In a bid to overcome the power challenge, a lot of investment has gone into creating alternative sources of energy like gas and diesel generators for us to stay in business. We appreciate what MAN is doing on the issue of power, but we believe there is more that could be done on the issue which should be put in the front burner for Government to intervene. Once this is done, the money being invested by manufacturers in generators can help create more capacity for manufacturing and then create employment and more tax for government.
The bottom line for us at NOSAK is that we do not allow the myriads of challenges of doing business in Nigeria to weigh us down. All we try to do is improvise when the situation gets rough and move on.
Gaining access to needed raw materials appears to be a major threat to the existence of your farm plant, in a bid to stay in business, what immediate intervention would you require from Government?
A country like ours needs to identify areas where we have competency and comparative advantage. The refinery we have does not have enough raw materials coming from the local sources. There must be an organized approach so that government can provide the needed resources to enable manufacturers build the capacity to produce raw materials locally. Some of these projects don’t come cheap and that is why funding is very important. For our own peculiar industry where we have to generate the red palm oil as our raw materials, we require a lot of land. Getting enough land from the communities has been quite challenging. Moreover, not every land can sustain that line of business, it can only be rain forest. It is not only that government should provide the funding, but they should also support investors in acquiring the land so there would not be friction with communities. And once these are put in place and giving a 30-year plan, it would be easy at a point to say you will not import raw materials. But so long as a local alternative has not been provided, the Central Bank of Nigeria and the government should make it easier for people to bring in these raw materials. We have acquired over 16,500 hectares in Edo State but the resources to do the development is not cheap. And therefore, Government as a matter of deliberate policy should provide the needed support for manufacturers to succeed.
Recently, the President of the Manufacturers Association of Nigeria, Dr Frank Jacobs paid a working visit to your Farm plant in Apapa Lagos, how impactful would you say this visit was?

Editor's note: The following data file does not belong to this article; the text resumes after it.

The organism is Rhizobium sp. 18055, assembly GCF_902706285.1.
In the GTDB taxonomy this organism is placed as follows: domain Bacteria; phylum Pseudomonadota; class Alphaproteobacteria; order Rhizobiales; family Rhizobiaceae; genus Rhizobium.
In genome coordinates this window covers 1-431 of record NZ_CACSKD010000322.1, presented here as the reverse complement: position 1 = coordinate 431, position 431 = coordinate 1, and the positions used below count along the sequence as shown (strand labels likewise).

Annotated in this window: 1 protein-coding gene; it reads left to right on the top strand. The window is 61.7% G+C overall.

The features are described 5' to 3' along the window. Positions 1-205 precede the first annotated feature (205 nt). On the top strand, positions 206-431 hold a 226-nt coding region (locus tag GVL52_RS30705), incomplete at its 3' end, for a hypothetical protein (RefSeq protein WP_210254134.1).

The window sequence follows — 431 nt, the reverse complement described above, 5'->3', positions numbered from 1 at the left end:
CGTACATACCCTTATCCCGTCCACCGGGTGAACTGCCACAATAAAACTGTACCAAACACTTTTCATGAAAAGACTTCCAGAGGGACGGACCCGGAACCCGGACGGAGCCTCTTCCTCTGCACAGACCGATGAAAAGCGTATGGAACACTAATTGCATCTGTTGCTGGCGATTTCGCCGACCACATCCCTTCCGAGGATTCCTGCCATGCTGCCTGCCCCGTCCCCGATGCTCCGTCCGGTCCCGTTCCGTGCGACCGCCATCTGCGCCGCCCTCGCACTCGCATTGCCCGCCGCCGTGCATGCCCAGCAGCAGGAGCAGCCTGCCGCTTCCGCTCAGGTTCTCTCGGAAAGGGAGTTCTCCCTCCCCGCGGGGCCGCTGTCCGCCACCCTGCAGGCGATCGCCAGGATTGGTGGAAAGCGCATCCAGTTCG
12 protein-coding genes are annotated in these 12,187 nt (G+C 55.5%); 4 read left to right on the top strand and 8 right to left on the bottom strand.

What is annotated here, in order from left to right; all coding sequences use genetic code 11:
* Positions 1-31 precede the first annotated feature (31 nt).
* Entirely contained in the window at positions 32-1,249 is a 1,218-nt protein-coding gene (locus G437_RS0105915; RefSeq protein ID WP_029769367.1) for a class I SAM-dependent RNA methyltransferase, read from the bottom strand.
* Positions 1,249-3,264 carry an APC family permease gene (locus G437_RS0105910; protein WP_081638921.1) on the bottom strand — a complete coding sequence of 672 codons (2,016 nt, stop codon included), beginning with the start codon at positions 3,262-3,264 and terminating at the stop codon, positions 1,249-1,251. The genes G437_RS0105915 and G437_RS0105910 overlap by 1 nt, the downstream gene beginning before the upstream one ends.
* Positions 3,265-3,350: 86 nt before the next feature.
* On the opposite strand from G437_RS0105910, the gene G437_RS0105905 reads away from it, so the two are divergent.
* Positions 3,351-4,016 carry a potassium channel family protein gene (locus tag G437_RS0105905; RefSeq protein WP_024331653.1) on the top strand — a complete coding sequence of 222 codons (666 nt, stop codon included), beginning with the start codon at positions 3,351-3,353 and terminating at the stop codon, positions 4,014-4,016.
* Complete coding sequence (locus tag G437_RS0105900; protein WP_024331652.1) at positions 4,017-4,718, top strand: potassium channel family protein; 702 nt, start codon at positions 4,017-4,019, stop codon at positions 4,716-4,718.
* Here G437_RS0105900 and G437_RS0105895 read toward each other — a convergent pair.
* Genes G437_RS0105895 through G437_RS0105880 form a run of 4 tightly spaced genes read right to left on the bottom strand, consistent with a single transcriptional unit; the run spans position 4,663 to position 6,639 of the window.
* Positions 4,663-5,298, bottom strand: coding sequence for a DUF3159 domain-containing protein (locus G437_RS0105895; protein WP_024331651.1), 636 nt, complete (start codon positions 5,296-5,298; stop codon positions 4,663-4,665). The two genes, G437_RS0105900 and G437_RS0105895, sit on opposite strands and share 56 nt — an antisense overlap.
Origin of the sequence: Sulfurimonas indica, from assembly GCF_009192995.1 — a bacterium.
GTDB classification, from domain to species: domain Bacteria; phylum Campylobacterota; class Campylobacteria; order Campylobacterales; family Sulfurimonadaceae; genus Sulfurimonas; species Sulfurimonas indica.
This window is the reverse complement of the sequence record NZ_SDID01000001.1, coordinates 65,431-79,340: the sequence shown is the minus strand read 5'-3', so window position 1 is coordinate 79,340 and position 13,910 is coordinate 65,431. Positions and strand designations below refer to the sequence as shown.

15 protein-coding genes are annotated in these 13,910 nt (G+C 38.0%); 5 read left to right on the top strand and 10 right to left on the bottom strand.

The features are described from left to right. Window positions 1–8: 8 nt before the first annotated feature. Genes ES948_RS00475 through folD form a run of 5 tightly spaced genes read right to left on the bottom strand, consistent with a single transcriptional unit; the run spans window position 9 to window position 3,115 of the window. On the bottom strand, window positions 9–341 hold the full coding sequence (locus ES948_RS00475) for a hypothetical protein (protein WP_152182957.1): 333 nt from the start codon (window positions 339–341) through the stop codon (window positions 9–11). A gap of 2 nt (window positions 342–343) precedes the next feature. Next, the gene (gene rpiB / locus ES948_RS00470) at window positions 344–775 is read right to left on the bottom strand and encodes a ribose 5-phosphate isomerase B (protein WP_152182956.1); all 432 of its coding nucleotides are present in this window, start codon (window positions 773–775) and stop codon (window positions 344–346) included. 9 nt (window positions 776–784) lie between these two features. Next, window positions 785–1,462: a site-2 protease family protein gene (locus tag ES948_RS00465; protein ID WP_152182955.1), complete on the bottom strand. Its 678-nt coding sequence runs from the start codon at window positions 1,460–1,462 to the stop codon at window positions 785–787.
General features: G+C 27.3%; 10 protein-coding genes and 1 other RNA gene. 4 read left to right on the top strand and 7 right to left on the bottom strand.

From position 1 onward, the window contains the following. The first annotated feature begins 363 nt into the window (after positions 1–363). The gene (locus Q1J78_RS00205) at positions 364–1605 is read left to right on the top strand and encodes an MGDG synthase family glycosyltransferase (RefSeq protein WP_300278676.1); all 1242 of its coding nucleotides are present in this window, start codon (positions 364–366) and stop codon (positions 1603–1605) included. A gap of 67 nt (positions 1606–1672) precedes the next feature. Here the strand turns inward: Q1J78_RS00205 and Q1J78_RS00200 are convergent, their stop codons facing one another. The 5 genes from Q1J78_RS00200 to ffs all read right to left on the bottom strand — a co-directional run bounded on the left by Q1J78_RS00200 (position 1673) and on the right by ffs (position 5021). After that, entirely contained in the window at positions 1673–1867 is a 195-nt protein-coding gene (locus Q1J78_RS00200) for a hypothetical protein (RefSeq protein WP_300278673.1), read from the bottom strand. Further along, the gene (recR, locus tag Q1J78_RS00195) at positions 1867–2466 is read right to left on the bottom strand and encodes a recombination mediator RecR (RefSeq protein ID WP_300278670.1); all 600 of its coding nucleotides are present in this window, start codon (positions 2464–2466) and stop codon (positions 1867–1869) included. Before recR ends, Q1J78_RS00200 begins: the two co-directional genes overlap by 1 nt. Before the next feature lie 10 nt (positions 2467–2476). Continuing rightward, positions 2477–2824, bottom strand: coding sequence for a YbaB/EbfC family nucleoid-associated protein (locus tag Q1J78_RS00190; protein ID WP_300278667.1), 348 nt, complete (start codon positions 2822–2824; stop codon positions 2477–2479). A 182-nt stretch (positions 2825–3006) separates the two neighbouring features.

We were pleased when he visited as he took time to listen to our challenges and I am aware that he is making effort to engage relevant authorities. Sometimes it takes a while to get results, but we are aware of the work being done and we hope that efforts will yield successful results. We are among the few Nigerian businesses operating in the palm oil production sector which is why the President commended us when he visited. We are quite glad that he has identified with our challenges and working to help us solve them.
How has your membership of MAN impacted on your business?
To a large extent, we have been able to use the forum to bring up our problems. However, with the dynamic President we have now, I believe that the executives of the Association should interact more with members, identify their problems and see how they can engage more with government to address challenges manufacturers face. MAN executives should be able to engage government for certain things to be done particularly before the budget are put together as once the budget is released it becomes too late.
For instance, engaging with the Ministry of Finance, Central bank of Nigeria, Ministry of Industry, Trade and Investments on policies that we think will be in the best interest of manufacturers will enable the relevant MDAs to incorporated them to whatever the Ministries or MDA’s are putting together so that it can be part of the policy statement the government will make.
How would you rate the performance of the present government administration on the ease of doing business in Nigeria?
Well we can see improvement in some areas but there are so many factors that needs to be taken into consideration when it comes to ease of doing business. You got to deal with the low hanging fruits. If you are talking of ten factors, it is important to start with the easier one to deal with and move on to the more difficult ones to handle. If you keep taking it one at a time and not lumping too many things together, I think we can better move up in the rating. However, from the comments we read from international bodies some progress is being made but I believe more should done in a shorter period.